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My design team has been using MS Word via Sharepoint to deliver UX specs to our developers. Our documents include a section for: final visuals, content, wireframes, interaction notes, and business analysis flows. In short, these MS word documents are NOT short and are impossible to navigate as they are static linear documents. I would not wish these documents on anyone.

What my team needs (no compromises):

  • A design spec that contains IX, BA, Visuals, Content, & attached files
  • Simultaneous editing
  • Version control
  • A non-linear format with navigation
  • PC & Mac supported

What won't work: Axure, RTF docs & PDFs

What I heard others use: Zurb tools, Jira, a Wiki

What solution would you strongly recommend? Thanks in advanced for the help.

  • 1
    erm... HTML with a custom CMS? Universal, accessed from anywhere, and easy to maintain, backup, archive, etc. – Scott Apr 29 '15 at 18:55
  • Hi Andrew, If you do not receive an answer, I would also try posting this question to softwarerecs.stackexchange.com. – AndrewH Apr 29 '15 at 21:17
  • Hi Andrew, welcome to GDSE and thanks for your question. If you want to know more about the site, please see the help center or ping one of us in Graphic Design Chat once your reputation is sufficient (20). Keep contributing and enjoy the site! – Vincent Apr 30 '15 at 7:11
  • or also try ux.stackexchange.com – Voxwoman May 1 '15 at 20:25
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My design team has been using MS Word via Sharepoint to deliver UX specs to our developers

Heh. I've been there. I sympathize.

The problem is delivering UX specs. That means you're stuck in a waterfall process that avoids collaboration. As such, you can't ever succeed.

For this to work in a waterfall model, UX needs to take ownership of the presentation layer code and actually create the interactions. This then becomes the specification.

Anything short of that will always have big lost-in-translations issues no matter how heavily documented. In fact, I've found the heavier the documentation, the more confusion that it can lead to as developers start referring to month-old specs that have been updated 3 times since.

What solution would you strongly recommend?

as you've probably guessed, I strongly recommend none of those. You're just setting your team up to be a documentation team, which no one wants, and no one really benefits from anyways.

The options that I've seen work to some degree (at least way better than the heavy documentation model) is:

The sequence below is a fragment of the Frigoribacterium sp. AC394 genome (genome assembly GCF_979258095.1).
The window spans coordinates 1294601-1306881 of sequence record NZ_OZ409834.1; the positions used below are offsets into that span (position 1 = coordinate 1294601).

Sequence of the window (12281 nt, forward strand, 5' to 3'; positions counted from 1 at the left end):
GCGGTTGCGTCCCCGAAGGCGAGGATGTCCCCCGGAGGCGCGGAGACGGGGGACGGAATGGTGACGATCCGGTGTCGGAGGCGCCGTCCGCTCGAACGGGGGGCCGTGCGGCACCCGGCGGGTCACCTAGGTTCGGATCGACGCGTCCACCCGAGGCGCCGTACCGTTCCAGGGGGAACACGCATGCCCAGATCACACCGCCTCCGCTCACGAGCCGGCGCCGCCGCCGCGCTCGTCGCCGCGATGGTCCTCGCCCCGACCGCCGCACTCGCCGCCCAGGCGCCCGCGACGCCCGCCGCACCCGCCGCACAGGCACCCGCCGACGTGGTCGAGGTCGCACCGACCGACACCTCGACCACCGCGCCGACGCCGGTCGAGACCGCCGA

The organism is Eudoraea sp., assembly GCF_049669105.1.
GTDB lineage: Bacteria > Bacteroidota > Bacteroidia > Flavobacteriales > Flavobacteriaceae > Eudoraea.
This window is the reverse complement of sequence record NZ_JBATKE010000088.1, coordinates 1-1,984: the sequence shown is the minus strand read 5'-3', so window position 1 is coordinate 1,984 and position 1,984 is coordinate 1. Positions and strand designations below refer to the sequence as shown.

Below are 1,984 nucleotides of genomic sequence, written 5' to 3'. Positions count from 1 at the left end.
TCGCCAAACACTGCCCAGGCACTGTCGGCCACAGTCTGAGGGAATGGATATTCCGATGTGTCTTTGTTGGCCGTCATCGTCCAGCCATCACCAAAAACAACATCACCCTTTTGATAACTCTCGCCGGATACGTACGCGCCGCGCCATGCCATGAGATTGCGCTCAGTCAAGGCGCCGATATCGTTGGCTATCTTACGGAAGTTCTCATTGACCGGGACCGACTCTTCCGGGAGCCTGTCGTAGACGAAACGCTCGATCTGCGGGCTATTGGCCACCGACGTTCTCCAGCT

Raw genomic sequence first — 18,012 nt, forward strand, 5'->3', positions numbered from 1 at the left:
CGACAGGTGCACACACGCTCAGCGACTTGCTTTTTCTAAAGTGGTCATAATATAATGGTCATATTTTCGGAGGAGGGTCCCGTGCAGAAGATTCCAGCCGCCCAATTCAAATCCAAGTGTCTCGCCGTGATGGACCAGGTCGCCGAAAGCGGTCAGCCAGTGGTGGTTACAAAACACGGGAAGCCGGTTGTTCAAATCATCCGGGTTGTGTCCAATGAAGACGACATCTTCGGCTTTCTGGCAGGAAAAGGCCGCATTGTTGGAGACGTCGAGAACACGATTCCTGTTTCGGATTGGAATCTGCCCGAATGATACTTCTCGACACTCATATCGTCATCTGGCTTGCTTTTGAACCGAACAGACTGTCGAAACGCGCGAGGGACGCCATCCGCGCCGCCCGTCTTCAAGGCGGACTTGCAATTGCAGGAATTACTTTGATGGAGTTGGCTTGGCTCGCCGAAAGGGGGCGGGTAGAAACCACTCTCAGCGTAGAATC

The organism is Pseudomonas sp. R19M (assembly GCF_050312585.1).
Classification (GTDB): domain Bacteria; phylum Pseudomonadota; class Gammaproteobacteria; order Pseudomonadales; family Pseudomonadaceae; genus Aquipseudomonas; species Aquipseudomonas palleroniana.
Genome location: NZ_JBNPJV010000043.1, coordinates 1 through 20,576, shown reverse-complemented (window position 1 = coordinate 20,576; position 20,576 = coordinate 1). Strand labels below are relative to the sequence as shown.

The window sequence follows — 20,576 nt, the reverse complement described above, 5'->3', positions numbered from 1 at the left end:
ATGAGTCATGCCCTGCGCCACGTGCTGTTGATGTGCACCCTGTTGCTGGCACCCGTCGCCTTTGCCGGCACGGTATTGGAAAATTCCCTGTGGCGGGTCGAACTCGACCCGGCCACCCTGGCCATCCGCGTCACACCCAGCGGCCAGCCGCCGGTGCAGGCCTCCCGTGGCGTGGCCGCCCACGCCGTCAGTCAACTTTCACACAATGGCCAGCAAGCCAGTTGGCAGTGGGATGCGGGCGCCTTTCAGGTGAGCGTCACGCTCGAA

• Switch to Agile Development (Lean UX) and/or...
  • Have UX own the presentation layer and/or...
  • Communicate constantly with the dev team. Have a lot of the specs come from joint collaboration--not a 2 month old document.

UX should never be a documentation/specification factory. They should be facilitators and sketchers. (One could argue that's how all members of the product team should operate).

  • Can you elaborate on "UX needs to take ownership of the presentation layer"? – Andrew May 1 '15 at 18:16
  • @Andrew I'm a huge believer in the UX team being the ones that create the HTML, CSS and JS that influences the UI. I don't believe true interaction design can happen on paper or in Axure. It has to be crafted in the medium it will be used in. The most succesful UX<->Dev team relations I've been a part of have had people that straddle the two. Either the UX team has UI developers on their team and/or the UI Dev team has UX folks on their team. The deliverable is no longer a heavy specification document, but the actual product. – DA01 May 1 '15 at 18:46
  • Where I've seen it fail miserably is when UX is 'responsible' for UI, but at the mercy of an entirely different dev team--often a vendor. What happens is that UX gets blamed for things like "well, the spec document wasn't detailed enough". But the reality is that no UX document can fully address every single interaction and scenario and issue that will come up during the process of actually building something. So if UX is going to take the heat for the UI, they might as well own the UI. – DA01 May 1 '15 at 18:48
  • I see UX as contributors to thought leadership and driving designs/solutions based on a user centered vision. UX designers should own the creative process and solution design, not developing the solution as that would prevent designers from focusing on research and vision (there's only so much time in a day). As the dev teams are in their sprint, designers should be involved in the process to ensure efficacy. What you're referring to is not a UX designer IMHO, but an interaction developer. And I don't see how the addition of an IX dev eliminates the need for documentation. – Andrew May 1 '15 at 21:04
  • @Andrew we have very different opinions on that. :) I certainly agree that there needs to be focus on research and vision. What I am arguing for is for UX to not be contributors but facilitators. An IX dev working with the UX team means they don't need a document to tell them what to build. They are a part of the whole creative process and solution design. Don't take away from UX work to do IX work. Add IX work to the UX work that's already being done. – DA01 May 1 '15 at 21:34

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